How were children protected from the horrors of a world at war? The short answer: they weren’t. Kids were fully involved in the war effort, doing whatever their little hearts and hands could manage. And they undoubtedly contributed to the Allied victory.
Private Gérard Doré of Quebec is considered the youngest Allied soldier who died on the Western Front, just one month short of his seventeenth birthday. Born on August 29, 1927, he left home at age 15 and enlisted in the Royal Canadian Artillery by lying about his age. About one month after D-Day, his regiment landed in Normandy and was assigned to the front. This brave young lad was killed in action and is buried in the Canadian War Cemetery at Bretteville-sur-Width in Normandy.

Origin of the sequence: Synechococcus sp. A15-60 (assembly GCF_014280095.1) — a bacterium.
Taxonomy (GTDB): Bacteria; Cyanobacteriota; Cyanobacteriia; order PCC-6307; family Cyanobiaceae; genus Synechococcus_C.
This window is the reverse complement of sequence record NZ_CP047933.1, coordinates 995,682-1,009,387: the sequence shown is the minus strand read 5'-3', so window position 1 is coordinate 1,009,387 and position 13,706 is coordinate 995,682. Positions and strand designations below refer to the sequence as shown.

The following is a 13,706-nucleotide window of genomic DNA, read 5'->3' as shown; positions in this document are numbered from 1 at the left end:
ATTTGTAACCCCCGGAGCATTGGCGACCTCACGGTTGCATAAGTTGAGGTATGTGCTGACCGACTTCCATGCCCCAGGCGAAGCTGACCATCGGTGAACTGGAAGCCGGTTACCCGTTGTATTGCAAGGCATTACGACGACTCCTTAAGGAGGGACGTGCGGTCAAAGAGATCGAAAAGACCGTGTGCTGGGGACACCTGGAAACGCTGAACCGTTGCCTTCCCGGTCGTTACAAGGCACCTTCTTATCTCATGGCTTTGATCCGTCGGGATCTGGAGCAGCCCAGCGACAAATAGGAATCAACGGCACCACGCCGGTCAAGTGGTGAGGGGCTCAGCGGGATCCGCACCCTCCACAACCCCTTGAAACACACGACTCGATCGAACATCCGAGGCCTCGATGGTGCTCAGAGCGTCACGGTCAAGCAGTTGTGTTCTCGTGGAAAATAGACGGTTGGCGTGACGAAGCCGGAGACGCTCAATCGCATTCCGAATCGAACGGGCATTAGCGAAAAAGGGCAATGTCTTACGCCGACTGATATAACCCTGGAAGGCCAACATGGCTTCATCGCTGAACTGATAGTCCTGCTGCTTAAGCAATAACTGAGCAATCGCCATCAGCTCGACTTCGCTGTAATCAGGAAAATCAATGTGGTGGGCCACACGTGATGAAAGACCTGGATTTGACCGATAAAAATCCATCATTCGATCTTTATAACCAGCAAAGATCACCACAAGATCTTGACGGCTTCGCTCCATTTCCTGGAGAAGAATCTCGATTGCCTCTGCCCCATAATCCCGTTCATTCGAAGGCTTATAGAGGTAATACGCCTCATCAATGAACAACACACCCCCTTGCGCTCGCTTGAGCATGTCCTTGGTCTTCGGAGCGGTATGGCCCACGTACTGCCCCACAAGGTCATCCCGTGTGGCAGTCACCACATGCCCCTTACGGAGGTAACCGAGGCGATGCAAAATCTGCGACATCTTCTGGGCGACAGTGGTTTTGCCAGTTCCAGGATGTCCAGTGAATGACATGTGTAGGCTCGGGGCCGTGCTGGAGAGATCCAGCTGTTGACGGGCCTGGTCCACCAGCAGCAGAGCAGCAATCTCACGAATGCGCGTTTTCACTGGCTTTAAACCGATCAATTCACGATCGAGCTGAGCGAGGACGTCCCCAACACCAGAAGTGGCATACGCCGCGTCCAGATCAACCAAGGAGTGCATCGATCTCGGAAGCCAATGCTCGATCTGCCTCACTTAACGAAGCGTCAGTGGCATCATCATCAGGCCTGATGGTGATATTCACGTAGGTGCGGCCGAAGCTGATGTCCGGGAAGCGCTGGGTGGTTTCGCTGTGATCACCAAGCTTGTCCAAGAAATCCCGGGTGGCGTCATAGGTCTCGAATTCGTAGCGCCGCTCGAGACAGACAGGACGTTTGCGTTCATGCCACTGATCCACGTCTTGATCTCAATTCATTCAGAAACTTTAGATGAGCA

Barbara Wignall was aged seven and her brother Trevor was five when they witnessed a bomb land near their home in London in Trevor remembers how happy they were because their school was damaged and they didn't have to go to school for a few weeks!
"Wait for me Daddy" by Claude P. Dettloff - October 1 A line of soldiers march in British Columbia on their way to a waiting train as five-year-old Whitey Bernard tugs away from his mother's hand to reach out for his father.
"An eager school boy gets his first experience in using War Ration Book Two. With many parents engaged in war work, children are being taught the facts of point rationing for helping out in family marketing.
To save money, the Canadian government barred all non-essential American products from entering Canada, including comic books. The Canadian publishing industry could not afford colour printing, so they published black-and-white comic books which became known as "Canadian whites." Canadian comic book heroes included Johnny Canuck.